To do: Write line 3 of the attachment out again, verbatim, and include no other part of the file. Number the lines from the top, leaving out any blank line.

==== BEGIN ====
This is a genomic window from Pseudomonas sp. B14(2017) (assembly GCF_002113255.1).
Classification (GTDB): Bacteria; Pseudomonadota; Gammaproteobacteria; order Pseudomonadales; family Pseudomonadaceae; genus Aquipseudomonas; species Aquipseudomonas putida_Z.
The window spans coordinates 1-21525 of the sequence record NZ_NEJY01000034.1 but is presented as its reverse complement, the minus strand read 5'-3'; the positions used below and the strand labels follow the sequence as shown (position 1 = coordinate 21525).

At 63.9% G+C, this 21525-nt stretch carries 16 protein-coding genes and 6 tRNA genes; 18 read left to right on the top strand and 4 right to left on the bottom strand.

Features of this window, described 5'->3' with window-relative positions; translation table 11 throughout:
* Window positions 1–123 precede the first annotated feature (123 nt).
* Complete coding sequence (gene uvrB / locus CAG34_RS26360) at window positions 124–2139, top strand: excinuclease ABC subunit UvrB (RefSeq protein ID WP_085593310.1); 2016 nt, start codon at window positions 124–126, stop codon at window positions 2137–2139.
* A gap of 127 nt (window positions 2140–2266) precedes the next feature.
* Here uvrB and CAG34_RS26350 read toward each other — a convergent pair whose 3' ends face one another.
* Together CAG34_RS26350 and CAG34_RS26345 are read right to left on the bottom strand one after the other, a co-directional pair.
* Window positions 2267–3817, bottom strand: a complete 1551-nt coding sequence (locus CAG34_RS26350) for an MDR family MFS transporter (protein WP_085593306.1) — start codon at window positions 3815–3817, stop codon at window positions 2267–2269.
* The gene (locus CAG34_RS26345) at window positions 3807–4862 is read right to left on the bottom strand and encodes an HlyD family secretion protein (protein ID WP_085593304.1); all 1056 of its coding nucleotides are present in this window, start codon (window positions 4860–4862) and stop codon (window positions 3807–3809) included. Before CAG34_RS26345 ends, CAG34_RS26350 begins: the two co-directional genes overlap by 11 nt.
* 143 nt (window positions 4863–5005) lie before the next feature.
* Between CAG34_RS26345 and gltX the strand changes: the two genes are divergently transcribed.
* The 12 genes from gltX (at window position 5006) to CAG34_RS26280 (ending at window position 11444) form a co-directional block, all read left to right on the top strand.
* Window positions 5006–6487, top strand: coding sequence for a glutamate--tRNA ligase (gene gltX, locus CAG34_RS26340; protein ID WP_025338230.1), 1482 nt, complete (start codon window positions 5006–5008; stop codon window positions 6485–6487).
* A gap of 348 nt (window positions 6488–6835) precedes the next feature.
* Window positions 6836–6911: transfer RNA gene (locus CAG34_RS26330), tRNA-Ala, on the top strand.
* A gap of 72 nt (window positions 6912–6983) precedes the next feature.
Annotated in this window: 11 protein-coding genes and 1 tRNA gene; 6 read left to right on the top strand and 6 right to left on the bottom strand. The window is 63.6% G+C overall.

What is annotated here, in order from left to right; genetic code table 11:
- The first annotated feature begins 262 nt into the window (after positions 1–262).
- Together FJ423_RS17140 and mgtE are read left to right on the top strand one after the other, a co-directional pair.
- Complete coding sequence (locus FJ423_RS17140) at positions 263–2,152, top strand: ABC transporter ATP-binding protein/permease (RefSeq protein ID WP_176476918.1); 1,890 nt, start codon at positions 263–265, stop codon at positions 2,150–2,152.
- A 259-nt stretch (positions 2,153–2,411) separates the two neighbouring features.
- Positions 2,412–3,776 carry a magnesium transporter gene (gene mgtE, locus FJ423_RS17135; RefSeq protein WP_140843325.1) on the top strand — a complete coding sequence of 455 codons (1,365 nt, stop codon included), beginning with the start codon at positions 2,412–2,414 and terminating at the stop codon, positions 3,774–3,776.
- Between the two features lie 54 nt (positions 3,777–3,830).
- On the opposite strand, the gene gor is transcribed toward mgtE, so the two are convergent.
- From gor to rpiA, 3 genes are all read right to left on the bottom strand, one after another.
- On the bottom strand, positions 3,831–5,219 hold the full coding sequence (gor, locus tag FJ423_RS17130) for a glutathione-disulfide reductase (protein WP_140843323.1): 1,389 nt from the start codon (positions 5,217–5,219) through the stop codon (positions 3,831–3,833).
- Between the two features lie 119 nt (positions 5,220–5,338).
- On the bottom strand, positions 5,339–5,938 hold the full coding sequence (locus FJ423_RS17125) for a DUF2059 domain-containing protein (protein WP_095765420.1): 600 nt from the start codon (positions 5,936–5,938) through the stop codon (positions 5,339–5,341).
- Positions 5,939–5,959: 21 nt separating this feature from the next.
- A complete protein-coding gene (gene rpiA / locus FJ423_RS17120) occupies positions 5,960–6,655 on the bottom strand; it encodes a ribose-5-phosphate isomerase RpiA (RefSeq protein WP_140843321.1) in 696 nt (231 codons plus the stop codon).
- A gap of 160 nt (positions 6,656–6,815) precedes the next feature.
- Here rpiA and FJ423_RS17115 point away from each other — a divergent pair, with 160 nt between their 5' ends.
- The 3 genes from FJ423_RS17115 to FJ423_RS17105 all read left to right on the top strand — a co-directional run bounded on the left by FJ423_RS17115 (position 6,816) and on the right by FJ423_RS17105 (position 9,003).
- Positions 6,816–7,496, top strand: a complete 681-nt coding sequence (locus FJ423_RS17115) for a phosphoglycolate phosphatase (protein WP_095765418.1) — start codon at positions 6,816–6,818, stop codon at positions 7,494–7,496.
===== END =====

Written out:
The window spans coordinates 1-21525 of the sequence record NZ_NEJY01000034.1 but is presented as its reverse complement, the minus strand read 5'-3'; the positions used below and the strand labels follow the sequence as shown (position 1 = coordinate 21525).